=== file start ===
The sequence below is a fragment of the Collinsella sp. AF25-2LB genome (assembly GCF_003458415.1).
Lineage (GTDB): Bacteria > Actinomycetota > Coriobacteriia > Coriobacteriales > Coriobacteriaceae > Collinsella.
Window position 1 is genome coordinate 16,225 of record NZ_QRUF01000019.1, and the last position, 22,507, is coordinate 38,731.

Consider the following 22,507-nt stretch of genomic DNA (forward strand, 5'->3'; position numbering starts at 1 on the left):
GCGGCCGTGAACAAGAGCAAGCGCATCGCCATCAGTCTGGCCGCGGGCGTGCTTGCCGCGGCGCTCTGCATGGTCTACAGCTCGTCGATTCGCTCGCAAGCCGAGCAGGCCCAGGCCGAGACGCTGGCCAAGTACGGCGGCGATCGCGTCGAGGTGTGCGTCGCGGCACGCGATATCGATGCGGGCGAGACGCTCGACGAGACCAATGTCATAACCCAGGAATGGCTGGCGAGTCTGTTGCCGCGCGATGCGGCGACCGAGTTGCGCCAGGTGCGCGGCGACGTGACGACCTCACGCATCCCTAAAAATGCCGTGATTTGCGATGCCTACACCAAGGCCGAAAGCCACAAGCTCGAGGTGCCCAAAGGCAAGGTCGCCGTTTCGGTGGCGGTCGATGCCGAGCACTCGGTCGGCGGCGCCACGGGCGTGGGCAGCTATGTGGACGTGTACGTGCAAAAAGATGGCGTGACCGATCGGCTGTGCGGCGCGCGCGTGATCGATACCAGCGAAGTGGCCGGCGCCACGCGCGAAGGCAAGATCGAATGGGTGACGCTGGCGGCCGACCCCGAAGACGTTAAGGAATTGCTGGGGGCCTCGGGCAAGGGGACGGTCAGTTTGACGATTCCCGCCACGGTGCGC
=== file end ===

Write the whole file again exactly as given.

The sequence below is a fragment of the Collinsella sp. AF25-2LB genome (assembly GCF_003458415.1).
Lineage (GTDB): Bacteria > Actinomycetota > Coriobacteriia > Coriobacteriales > Coriobacteriaceae > Collinsella.
Window position 1 is genome coordinate 16,225 of record NZ_QRUF01000019.1, and the last position, 22,507, is coordinate 38,731.

Consider the following 22,507-nt stretch of genomic DNA (forward strand, 5'->3'; position numbering starts at 1 on the left):
GCGGCCGTGAACAAGAGCAAGCGCATCGCCATCAGTCTGGCCGCGGGCGTGCTTGCCGCGGCGCTCTGCATGGTCTACAGCTCGTCGATTCGCTCGCAAGCCGAGCAGGCCCAGGCCGAGACGCTGGCCAAGTACGGCGGCGATCGCGTCGAGGTGTGCGTCGCGGCACGCGATATCGATGCGGGCGAGACGCTCGACGAGACCAATGTCATAACCCAGGAATGGCTGGCGAGTCTGTTGCCGCGCGATGCGGCGACCGAGTTGCGCCAGGTGCGCGGCGACGTGACGACCTCACGCATCCCTAAAAATGCCGTGATTTGCGATGCCTACACCAAGGCCGAAAGCCACAAGCTCGAGGTGCCCAAAGGCAAGGTCGCCGTTTCGGTGGCGGTCGATGCCGAGCACTCGGTCGGCGGCGCCACGGGCGTGGGCAGCTATGTGGACGTGTACGTGCAAAAAGATGGCGTGACCGATCGGCTGTGCGGCGCGCGCGTGATCGATACCAGCGAAGTGGCCGGCGCCACGCGCGAAGGCAAGATCGAATGGGTGACGCTGGCGGCCGACCCCGAAGACGTTAAGGAATTGCTGGGGGCCTCGGGCAAGGGGACGGTCAGTTTGACGATTCCCGCCACGGTGCGC